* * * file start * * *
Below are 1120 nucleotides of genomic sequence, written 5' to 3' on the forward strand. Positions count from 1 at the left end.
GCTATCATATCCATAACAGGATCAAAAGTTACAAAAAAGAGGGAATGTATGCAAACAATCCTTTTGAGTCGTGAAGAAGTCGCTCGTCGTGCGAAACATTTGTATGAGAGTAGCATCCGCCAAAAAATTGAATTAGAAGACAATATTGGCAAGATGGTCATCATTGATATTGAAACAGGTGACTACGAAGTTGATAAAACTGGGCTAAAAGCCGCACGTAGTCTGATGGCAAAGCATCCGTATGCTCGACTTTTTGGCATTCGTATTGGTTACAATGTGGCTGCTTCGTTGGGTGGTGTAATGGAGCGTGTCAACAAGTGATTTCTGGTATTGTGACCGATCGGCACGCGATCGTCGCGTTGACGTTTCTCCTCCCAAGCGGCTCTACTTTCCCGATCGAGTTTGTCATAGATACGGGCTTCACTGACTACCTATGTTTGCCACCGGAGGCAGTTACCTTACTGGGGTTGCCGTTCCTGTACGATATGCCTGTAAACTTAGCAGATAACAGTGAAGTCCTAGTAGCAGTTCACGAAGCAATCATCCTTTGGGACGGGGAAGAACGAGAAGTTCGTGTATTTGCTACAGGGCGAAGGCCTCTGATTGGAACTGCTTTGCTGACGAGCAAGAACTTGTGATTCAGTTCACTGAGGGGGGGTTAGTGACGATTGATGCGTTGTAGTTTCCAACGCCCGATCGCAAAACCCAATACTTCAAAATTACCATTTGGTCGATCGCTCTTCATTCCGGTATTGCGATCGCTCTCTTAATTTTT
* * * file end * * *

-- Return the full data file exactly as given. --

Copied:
Below are 1120 nucleotides of genomic sequence, written 5' to 3' on the forward strand. Positions count from 1 at the left end.
GCTATCATATCCATAACAGGATCAAAAGTTACAAAAAAGAGGGAATGTATGCAAACAATCCTTTTGAGTCGTGAAGAAGTCGCTCGTCGTGCGAAACATTTGTATGAGAGTAGCATCCGCCAAAAAATTGAATTAGAAGACAATATTGGCAAGATGGTCATCATTGATATTGAAACAGGTGACTACGAAGTTGATAAAACTGGGCTAAAAGCCGCACGTAGTCTGATGGCAAAGCATCCGTATGCTCGACTTTTTGGCATTCGTATTGGTTACAATGTGGCTGCTTCGTTGGGTGGTGTAATGGAGCGTGTCAACAAGTGATTTCTGGTATTGTGACCGATCGGCACGCGATCGTCGCGTTGACGTTTCTCCTCCCAAGCGGCTCTACTTTCCCGATCGAGTTTGTCATAGATACGGGCTTCACTGACTACCTATGTTTGCCACCGGAGGCAGTTACCTTACTGGGGTTGCCGTTCCTGTACGATATGCCTGTAAACTTAGCAGATAACAGTGAAGTCCTAGTAGCAGTTCACGAAGCAATCATCCTTTGGGACGGGGAAGAACGAGAAGTTCGTGTATTTGCTACAGGGCGAAGGCCTCTGATTGGAACTGCTTTGCTGACGAGCAAGAACTTGTGATTCAGTTCACTGAGGGGGGGTTAGTGACGATTGATGCGTTGTAGTTTCCAACGCCCGATCGCAAAACCCAATACTTCAAAATTACCATTTGGTCGATCGCTCTTCATTCCGGTATTGCGATCGCTCTCTTAATTTTT